The holidays are here. During this busy season, it’s easy to forget to add a few people to your shopping list. But don’t fret. There is always time to whip up a last-minute, homemade treat anyone will love to receive, says a University of Georgia food expert.
“Homemade gifts tell someone you care enough to put some time and creativity into giving,” says Elizabeth Andress, the director of the National Center for Home Food Preservation and specialist with the UGA Cooperative Extension.
Here are two cranberry recipes from the canning guidebook “So Easy To Preserve.”
Cranberry Orange Chutney
• 24 ounces fresh whole cranberries
• 2 cups chopped white onion
• 2 cups golden raisins
• 1½ cups white sugar
• 1½ cups packed brown sugar
• 2 cups white distilled vinegar (5 percent)
• 1 cup orange juice
• 2 tablespoons grated orange zest
• 4 teaspoons peeled, grated fresh ginger
• 3 sticks cinnamon
This recipe is a great side dish or condiment for turkey, chicken or pork. It makes eight half-pint jars of jellied chutney.
Start by washing the jars. Keep them hot until ready to use. Prepare lids according to manufacturer's directions.
Rinse cranberries well. Combine all ingredients in a large Dutch oven. Bring to a boil over high heat. Reduce heat and simmer gently for 15 minutes or until cranberries are tender. Stir often to prevent scorching. Remove cinnamon sticks and discard.
Fill the hot chutney into the clean, hot half-pint jars, leaving a half-inch of headspace. Remove air bubbles and adjust headspace if needed. Wipe rims with a damp paper towel. Apply two-piece metal canning lids. Process them in a boiling water canner for 10 minutes. Time may need to be longer at high altitudes. Let them cool undisturbed for 12 hours to 24 hours and check seals.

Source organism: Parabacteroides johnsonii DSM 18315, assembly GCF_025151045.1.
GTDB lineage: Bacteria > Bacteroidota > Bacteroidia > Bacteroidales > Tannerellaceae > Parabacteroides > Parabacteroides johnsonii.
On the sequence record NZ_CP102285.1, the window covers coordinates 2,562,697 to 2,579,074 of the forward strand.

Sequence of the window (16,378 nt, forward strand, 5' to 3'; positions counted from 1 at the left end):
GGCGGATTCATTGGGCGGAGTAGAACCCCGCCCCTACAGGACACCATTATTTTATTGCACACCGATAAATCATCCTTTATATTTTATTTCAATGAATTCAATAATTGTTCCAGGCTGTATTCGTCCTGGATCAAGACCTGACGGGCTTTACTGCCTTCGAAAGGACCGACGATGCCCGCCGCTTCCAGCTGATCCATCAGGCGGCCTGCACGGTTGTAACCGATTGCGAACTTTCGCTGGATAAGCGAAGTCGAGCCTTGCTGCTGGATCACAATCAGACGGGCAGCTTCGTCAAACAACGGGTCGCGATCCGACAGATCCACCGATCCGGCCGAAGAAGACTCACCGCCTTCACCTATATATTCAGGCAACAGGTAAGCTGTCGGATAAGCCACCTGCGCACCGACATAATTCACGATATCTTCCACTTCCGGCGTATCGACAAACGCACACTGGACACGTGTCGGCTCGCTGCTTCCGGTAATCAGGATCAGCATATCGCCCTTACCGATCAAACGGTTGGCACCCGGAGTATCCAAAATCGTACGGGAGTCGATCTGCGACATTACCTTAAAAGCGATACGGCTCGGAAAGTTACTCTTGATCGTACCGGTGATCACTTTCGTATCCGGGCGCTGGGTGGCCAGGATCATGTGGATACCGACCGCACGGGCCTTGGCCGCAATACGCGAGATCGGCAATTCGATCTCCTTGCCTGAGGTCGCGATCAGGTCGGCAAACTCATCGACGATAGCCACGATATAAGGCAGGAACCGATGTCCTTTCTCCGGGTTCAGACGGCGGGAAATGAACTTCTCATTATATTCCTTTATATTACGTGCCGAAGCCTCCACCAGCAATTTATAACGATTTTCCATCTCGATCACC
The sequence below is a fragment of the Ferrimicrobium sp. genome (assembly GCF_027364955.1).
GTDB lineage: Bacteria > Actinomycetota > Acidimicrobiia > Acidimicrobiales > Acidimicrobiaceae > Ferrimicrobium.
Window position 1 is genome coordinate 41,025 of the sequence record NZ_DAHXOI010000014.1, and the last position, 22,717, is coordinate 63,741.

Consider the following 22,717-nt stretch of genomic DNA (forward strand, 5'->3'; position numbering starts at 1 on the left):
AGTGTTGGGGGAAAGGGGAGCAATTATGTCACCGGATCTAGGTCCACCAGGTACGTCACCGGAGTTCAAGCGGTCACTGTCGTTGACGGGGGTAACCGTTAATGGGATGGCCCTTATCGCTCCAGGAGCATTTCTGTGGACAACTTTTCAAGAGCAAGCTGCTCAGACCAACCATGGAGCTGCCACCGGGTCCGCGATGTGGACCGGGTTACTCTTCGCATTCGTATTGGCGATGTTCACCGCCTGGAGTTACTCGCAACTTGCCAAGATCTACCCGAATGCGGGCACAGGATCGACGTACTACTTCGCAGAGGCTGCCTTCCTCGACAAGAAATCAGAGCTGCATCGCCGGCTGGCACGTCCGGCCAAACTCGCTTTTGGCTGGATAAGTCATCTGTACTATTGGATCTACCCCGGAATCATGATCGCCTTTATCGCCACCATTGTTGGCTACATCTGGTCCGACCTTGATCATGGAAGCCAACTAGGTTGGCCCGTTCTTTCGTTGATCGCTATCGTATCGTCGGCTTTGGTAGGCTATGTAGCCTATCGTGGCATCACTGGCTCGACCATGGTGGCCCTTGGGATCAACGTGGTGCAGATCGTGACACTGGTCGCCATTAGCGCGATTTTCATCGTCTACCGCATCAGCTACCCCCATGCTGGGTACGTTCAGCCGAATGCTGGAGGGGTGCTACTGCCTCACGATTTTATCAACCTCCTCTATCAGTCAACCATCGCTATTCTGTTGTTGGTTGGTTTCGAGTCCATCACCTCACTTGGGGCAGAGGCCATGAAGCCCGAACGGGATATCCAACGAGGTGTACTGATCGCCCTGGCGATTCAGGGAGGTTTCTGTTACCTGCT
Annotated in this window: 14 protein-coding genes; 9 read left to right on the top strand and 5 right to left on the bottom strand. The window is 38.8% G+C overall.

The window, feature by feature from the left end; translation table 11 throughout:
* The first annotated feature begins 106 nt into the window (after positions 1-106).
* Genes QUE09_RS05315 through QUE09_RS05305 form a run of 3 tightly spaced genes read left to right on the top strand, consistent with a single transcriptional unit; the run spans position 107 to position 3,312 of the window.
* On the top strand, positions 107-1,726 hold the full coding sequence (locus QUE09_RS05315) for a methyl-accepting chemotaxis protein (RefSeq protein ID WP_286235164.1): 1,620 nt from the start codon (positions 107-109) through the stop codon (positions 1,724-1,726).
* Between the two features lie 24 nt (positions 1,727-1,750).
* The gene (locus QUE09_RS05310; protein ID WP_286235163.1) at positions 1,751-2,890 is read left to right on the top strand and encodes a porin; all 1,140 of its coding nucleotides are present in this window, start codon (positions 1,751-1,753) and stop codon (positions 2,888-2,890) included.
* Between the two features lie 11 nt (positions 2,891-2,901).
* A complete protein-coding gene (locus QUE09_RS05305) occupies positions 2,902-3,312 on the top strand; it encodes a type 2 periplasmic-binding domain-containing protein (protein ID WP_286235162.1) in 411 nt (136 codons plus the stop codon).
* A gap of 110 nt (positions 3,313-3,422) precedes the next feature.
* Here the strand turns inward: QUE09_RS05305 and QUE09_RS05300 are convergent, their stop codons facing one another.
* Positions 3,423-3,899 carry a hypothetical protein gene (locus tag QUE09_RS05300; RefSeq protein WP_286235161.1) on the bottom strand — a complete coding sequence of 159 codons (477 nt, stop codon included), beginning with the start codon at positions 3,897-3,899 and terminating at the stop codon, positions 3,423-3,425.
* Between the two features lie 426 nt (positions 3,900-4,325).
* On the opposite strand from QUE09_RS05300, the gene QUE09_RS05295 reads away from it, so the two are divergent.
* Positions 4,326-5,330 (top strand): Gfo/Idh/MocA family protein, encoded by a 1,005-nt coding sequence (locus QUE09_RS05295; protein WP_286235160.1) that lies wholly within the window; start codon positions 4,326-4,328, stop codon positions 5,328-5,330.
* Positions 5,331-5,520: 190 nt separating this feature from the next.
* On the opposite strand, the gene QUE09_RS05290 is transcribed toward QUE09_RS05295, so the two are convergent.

Spicy Cranberry Salsa
• 6 cups chopped red onion
• 4 finely chopped large serrano peppers
• 1½ cups water
• 1½ cups cider vinegar (five percent)
• 1 tablespoon canning salt
• 1 1/3 cups sugar
• 6 tablespoons clover honey
• 12 cups (2¾ pounds) rinsed, fresh whole cranberries
This recipe is a great dip. It makes six pint jars. Gloves should be worn when handling and cutting hot peppers or wash hands thoroughly with soap and water before touching your face or eyes.
Begin by washing canning jars. Keep hot until ready to use. Prepare lids according to manufacturer's directions.
Next, combine all ingredients, except cranberries, in a large Dutch oven. Bring to a boil over high heat. Reduce heat slightly and boil gently for five minutes.
Add cranberries, reduce heat slightly and simmer mixture for 20 minutes, stirring occasionally to prevent scorching.
Fill the hot mixture into clean, hot pint jars, leaving a quarter-inch headspace. Leave saucepan over low heat while filling jars. Remove air bubbles and adjust headspace if needed. Wipe rims of jars with damp paper towel and apply two-piece metal canning lids.
Process them in a boiling water canner for 10 minutes. Time may need to be longer at high altitudes. Let them cool undisturbed for 12 hours to 24 hours and check seals.
For more recipe and ideas, go to the Web site www.homefoodpreservation.com.
(Author Allie Byrd is a writer with the University of Georgia College of Agricultural and Environmental Sciences Office of Communications.)
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